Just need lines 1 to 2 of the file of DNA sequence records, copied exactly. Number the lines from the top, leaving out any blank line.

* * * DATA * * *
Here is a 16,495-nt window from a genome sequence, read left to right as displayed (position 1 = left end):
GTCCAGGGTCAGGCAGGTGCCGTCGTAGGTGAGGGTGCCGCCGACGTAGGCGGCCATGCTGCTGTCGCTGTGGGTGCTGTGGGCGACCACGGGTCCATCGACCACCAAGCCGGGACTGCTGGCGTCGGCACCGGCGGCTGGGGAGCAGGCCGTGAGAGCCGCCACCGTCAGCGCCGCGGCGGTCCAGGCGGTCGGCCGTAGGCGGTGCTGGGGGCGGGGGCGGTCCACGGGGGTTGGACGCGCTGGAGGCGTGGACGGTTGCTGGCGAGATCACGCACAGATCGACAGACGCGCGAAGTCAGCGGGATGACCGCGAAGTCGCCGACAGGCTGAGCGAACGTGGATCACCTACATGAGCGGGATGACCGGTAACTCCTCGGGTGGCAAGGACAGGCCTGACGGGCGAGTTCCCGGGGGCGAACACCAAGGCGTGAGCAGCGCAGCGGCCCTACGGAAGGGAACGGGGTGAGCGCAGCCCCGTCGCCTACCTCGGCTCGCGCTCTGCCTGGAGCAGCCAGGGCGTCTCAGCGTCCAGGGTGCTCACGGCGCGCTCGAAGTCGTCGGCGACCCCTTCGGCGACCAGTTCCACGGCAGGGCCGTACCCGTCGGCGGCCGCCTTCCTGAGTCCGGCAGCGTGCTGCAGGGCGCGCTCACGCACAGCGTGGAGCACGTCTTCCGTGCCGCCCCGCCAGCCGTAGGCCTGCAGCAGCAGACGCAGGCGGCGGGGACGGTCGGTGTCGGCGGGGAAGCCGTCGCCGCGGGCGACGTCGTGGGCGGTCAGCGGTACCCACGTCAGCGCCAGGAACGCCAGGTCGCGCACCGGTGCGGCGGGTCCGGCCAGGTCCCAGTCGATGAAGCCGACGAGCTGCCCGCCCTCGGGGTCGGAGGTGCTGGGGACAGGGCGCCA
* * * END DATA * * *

Here is a 16,495-nt window from a genome sequence, read left to right as displayed (position 1 = left end):
GTCCAGGGTCAGGCAGGTGCCGTCGTAGGTGAGGGTGCCGCCGACGTAGGCGGCCATGCTGCTGTCGCTGTGGGTGCTGTGGGCGACCACGGGTCCATCGACCACCAAGCCGGGACTGCTGGCGTCGGCACCGGCGGCTGGGGAGCAGGCCGTGAGAGCCGCCACCGTCAGCGCCGCGGCGGTCCAGGCGGTCGGCCGTAGGCGGTGCTGGGGGCGGGGGCGGTCCACGGGGGTTGGACGCGCTGGAGGCGTGGACGGTTGCTGGCGAGATCACGCACAGATCGACAGACGCGCGAAGTCAGCGGGATGACCGCGAAGTCGCCGACAGGCTGAGCGAACGTGGATCACCTACATGAGCGGGATGACCGGTAACTCCTCGGGTGGCAAGGACAGGCCTGACGGGCGAGTTCCCGGGGGCGAACACCAAGGCGTGAGCAGCGCAGCGGCCCTACGGAAGGGAACGGGGTGAGCGCAGCCCCGTCGCCTACCTCGGCTCGCGCTCTGCCTGGAGCAGCCAGGGCGTCTCAGCGTCCAGGGTGCTCACGGCGCGCTCGAAGTCGTCGGCGACCCCTTCGGCGACCAGTTCCACGGCAGGGCCGTACCCGTCGGCGGCCGCCTTCCTGAGTCCGGCAGCGTGCTGCAGGGCGCGCTCACGCACAGCGTGGAGCACGTCTTCCGTGCCGCCCCGCCAGCCGTAGGCCTGCAGCAGCAGACGCAGGCGGCGGGGACGGTCGGTGTCGGCGGGGAAGCCGTCGCCGCGGGCGACGTCGTGGGCGGTCAGCGGTACCCACGTCAGCGCCAGGAACGCCAGGTCGCGCACCGGTGCGGCGGGTCCGGCCAGGTCCCAGTCGATGAAGCCGACGAGCTGCCCGCCCTCGGGGTCGGAGGTGCTGGGGACAGGGCGCCA